Improve the health of the people of Wisconsin by supporting and strengthening physicians' ability to practice high-quality patient care in a changing environment.

Medical Examining Board modifies future opioid CME requirement

The State of Wisconsin’s Medical Examining Board (MEB) modified its plan for requiring most physicians to take controlled substances prescribing-specific continuing medical education (CME) as part of the 30-credit biennial requirement. The group held its monthly meeting Wednesday in Madison.

The proposal to modify chapter MED 13 of the administrative code begins on page 14 of this month’s agenda. The MEB is expected to finalize the rule proposal at its September meeting, but the final rule will likely differ from the proposal as laid out in the agenda in two major ways:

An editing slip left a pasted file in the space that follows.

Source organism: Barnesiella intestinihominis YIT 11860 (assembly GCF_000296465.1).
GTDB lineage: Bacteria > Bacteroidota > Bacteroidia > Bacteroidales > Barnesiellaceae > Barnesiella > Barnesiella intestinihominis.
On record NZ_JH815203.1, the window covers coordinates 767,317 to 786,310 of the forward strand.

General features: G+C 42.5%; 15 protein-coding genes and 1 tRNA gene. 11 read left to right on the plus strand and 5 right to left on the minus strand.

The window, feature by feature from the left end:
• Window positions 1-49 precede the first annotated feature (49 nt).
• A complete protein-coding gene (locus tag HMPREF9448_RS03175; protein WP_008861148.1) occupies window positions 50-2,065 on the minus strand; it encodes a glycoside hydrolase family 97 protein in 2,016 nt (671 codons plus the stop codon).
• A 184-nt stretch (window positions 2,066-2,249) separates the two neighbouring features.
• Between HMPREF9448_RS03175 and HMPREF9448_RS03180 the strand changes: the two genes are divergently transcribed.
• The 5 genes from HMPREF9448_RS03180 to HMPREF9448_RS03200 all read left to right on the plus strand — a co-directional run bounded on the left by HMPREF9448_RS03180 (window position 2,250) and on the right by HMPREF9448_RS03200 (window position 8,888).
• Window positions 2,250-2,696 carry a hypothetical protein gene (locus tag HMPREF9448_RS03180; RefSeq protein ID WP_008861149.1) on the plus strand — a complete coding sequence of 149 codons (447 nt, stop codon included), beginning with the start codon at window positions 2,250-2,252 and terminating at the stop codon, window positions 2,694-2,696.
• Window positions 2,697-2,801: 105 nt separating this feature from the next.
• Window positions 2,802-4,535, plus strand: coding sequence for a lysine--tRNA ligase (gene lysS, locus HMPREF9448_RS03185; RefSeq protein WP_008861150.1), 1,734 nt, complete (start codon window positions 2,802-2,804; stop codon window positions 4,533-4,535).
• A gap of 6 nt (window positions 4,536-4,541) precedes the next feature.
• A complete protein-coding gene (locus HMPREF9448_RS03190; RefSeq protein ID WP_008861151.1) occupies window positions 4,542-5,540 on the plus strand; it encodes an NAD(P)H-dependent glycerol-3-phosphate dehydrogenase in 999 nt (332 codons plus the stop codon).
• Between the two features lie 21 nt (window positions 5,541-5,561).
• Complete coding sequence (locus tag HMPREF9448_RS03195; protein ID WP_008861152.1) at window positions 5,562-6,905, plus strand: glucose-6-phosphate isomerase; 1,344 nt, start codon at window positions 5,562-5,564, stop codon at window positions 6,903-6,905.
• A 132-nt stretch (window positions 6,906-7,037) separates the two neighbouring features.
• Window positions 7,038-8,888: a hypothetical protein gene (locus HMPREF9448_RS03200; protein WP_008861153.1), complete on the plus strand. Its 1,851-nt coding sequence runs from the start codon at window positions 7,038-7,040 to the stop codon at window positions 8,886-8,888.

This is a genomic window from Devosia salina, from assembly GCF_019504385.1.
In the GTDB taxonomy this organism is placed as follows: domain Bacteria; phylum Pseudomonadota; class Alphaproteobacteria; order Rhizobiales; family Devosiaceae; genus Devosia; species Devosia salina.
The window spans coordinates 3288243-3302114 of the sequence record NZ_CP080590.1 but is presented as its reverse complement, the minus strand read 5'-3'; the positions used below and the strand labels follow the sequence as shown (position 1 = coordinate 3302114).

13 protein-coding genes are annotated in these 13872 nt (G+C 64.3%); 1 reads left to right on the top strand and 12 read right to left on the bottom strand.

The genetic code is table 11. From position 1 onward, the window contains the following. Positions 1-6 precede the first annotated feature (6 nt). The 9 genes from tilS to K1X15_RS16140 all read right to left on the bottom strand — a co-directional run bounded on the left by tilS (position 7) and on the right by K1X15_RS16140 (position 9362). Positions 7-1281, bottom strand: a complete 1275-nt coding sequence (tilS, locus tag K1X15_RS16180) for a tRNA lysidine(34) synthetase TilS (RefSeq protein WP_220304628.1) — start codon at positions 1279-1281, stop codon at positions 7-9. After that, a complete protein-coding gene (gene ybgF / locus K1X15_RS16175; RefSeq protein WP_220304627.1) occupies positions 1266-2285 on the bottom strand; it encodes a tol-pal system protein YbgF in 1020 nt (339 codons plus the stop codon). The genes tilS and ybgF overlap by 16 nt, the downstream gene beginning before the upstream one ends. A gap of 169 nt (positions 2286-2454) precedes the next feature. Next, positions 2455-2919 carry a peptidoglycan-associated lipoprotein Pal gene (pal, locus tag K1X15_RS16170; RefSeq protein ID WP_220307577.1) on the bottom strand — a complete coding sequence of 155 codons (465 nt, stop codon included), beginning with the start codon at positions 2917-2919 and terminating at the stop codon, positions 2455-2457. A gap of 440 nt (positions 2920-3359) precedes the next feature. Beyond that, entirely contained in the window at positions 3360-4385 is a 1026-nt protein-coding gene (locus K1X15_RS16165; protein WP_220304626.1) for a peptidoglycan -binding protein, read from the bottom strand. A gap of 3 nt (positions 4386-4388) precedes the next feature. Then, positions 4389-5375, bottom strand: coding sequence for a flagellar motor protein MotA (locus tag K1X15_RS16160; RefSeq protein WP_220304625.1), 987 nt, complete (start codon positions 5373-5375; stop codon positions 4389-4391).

• Rather than tie the requirement to take specific CME to the CME biennial cycle—which varies based on whether a physician has an MD or a DO—the MEB will require physicians with a Drug Enforcement Administration (DEA) license to take two credits of MEB-approved CME in the 2017 calendar year and then again in the 2019 calendar year.
  • The MEB modified the focus of the coursework to make it clear that any approved class will concentrate on the newly approved opioid prescribing guidelines (available here) rather than being an element in broader prescribing coursework.

MEB staff still need to tackle the real-world ramifications of the proposed changes to the rule; they will report back to the MEB in September.

For more information, e-mail Mark Grapentine, JD, in the Society’s Government and Legal Affairs Department.

Back to August 18, 2016 Medigram